Cloud to On Premise Data Center Active/Standby Firewall Design and Deployment

Problem Statement

  • As enterprises moving their applications into the cloud, they are following the best practice to deploy their virtual NGFW in the Cloud using Aviatrix’s active/active, centralized, uncompromised, cost optimized an dpolicy-based Firewall Service Insertion (FireNet) solution as shown in the following diagram

  • Some enterprises wants to keep using their on-premise physical NGFW until they deploy virtual NGFW in the cloud.
  • If these on-premise firewalls are deployed in active/active fashion they plug right into Aviatrix active/active transit architecture in the cloud to provide the full benefit and throughput
  • However, often times these on-premise firewalls are deployed in active/standby fashion where it is important that sessions are symmetric otherwise firewall could drop the traffic
  • Enterprises wants to provide active/active ECMP functionality in the Cloud while still making active/standby connection to on-premise physical firewall to make sure traffic is not asymmetric when it passes through those Firewalls.

Solution

  • With Aviatrix release 6.2, Aviatrix transit gateways provide best of the both worlds by providing Active/Active traffic distribution towards the North (Cloud) side, while providing Active/Standby (optionally) towards the South (on-premise) side to satisfy Firewall’s Active/Standby needs.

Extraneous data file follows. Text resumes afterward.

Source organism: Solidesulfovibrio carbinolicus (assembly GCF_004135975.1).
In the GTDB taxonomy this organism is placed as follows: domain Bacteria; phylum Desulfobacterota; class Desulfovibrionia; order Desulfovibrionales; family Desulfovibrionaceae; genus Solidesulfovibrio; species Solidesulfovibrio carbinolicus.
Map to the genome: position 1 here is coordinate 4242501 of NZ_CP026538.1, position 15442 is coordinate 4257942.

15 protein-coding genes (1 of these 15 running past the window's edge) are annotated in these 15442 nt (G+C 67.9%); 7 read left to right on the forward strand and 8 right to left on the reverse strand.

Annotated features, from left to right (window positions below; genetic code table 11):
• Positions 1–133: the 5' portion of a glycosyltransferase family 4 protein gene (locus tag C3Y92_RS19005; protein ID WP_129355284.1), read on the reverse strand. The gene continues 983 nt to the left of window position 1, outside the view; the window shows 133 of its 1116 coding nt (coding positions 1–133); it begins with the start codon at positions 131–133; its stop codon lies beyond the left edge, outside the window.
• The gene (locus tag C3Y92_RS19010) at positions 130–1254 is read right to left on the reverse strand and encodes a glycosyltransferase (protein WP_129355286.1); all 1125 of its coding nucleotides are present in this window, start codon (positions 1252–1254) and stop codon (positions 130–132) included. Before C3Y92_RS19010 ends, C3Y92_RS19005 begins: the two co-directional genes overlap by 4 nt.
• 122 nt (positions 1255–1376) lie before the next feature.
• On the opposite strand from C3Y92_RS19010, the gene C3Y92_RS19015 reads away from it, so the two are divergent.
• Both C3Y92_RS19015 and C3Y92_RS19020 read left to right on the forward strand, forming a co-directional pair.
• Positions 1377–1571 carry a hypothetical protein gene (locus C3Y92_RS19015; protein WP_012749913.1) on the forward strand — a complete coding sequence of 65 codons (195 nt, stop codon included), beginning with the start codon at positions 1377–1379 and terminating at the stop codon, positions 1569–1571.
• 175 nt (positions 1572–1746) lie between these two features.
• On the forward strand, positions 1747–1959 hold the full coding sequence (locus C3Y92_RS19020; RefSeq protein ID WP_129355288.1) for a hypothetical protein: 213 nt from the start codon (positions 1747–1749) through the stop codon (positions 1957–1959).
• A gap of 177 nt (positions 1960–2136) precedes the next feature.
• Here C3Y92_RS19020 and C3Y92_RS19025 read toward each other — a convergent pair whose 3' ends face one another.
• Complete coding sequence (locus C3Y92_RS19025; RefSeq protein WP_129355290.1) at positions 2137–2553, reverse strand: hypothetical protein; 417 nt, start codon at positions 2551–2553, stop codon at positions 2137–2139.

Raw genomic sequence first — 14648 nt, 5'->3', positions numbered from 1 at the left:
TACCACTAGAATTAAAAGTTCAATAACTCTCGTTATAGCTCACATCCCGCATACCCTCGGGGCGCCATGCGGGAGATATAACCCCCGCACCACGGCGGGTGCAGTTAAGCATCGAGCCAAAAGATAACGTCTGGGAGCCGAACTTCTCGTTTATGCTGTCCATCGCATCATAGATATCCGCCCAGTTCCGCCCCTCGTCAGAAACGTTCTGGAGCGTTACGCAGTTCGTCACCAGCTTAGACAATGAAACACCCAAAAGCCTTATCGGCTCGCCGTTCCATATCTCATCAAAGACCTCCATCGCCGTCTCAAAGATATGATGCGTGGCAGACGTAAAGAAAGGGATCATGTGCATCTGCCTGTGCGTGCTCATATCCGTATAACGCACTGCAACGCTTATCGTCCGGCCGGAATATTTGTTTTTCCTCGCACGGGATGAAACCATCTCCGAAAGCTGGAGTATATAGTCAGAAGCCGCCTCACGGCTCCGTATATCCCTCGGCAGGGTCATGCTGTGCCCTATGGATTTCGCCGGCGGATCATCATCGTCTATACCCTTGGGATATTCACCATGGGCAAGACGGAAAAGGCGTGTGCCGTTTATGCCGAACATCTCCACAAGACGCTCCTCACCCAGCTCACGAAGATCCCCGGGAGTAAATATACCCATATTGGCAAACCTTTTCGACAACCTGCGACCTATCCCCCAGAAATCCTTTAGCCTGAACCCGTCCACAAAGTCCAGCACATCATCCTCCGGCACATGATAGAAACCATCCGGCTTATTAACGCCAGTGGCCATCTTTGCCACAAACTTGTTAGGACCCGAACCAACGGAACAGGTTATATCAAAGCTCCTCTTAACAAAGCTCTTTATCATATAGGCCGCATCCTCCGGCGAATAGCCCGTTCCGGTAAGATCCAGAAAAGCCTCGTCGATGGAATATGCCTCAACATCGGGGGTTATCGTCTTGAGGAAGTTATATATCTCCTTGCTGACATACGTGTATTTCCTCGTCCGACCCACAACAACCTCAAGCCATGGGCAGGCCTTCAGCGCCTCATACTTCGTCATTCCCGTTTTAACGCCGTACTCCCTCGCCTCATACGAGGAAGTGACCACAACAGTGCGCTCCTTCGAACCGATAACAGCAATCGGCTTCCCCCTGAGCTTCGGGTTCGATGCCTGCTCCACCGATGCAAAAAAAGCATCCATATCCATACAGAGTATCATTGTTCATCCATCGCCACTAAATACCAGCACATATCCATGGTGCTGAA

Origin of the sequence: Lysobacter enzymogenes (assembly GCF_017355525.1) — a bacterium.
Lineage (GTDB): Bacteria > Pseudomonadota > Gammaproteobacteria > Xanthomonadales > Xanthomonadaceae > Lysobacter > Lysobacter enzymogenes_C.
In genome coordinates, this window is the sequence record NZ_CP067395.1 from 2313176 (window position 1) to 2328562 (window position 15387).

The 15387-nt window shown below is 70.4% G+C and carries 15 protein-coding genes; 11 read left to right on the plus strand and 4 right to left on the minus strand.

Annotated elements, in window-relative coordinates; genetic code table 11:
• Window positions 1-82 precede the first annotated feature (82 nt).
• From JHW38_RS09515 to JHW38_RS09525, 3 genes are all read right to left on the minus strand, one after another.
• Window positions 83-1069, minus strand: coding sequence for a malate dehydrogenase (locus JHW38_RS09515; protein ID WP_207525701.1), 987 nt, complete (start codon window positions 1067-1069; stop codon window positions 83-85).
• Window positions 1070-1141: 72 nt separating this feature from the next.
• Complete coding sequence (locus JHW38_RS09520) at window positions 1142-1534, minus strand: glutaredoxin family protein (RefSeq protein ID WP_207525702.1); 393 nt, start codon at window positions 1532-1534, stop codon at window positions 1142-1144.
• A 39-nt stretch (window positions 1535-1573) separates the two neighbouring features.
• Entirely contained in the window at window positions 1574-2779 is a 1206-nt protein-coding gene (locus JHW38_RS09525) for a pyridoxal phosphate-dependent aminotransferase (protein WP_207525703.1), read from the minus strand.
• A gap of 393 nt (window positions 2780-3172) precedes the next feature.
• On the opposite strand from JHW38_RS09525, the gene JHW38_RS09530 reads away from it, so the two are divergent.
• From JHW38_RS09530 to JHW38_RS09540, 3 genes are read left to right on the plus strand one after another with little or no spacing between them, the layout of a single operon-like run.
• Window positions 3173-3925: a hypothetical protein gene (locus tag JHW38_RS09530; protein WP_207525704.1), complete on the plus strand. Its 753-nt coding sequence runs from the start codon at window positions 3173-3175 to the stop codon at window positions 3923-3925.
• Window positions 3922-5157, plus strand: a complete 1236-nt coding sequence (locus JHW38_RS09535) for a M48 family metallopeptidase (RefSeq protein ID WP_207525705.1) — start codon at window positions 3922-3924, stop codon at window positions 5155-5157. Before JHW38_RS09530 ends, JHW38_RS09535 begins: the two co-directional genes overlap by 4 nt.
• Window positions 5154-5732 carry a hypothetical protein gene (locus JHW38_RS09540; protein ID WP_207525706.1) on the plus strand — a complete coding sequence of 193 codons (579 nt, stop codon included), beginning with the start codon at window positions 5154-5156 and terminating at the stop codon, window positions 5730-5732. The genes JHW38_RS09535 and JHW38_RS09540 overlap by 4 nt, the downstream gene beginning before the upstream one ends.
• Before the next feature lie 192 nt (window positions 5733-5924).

• This is done at the Aviatrix Transit layer by providing dual routing capabilities at the Aviatrix Transit Gateway. This built-in, single click dual routing makes the Transit GW to act as ECMP router on the North side and Active/Standby on the South.

Enterprise Active/Standby Firewall Design

Design Notes

  • Active Aviatrix Transit GW builds one tunnels towards the DC-FW1
  • Standby Aviatrix Transit GW (HA) will build another tunnel towards the DC-FW1
  • The IPSec tunnels build from Aviatrix Transit GW are Route Based IPSec tunnels (VTI)
  • At one time, only one Aviatrix Transit GW can be in Active state
  • Both tunnels are technically up but only one path is selected based on the MED (Metric) value
  • It is on-premise firewall team’s responsibility to properly configure the firewall to be in the Active/Standby mode
  • It is on-premise firewall team’s responsibility to properly configure the BGP attributes so that the route received from the Aviatrix Transit GW active tunnel are preferred over the secondary tunnel
    • BGP local attribute such a weight can be used on the firewall to influence the active path selection

Traffic Flow From Cloud to On-Premise Firewall

Traffic Flow#1

  • Traffic from Cloud EC2/VM leaves the Spoke VPC and enter into Primary Transit GW
    • The primary transit GW is also the active one
    • The secondary transit GW is on the standby
  • From here there are two paths to reach to On-premise firewall
  • Since the MED value from the Primary (active) Transit GW is lower than the one received from the HA pair, it will prefer the Primary Transit GW path and will directly go towards the DC-FW1

Traffic Flow#2

  • Another scenario is that the traffic from Cloud EC2/VM leaves the Spoke VPC and enters into Secondary Transit GW (HA)
    • The secondary transit GW is on the standby
    • The primary transit GW is the active one
  • From here again there are two paths to reach to on-premise firewall
  • Since the MED value from the primary (active) transit GW is lower than the one received from the secondary transit GW (standby), the traffic will be routed towards the primary transit GW via the HA-Link between Active and HA Transit GW pair

Deployment Details

  • Create site to cloud tunnel using the Multi-Cloud Transit workflow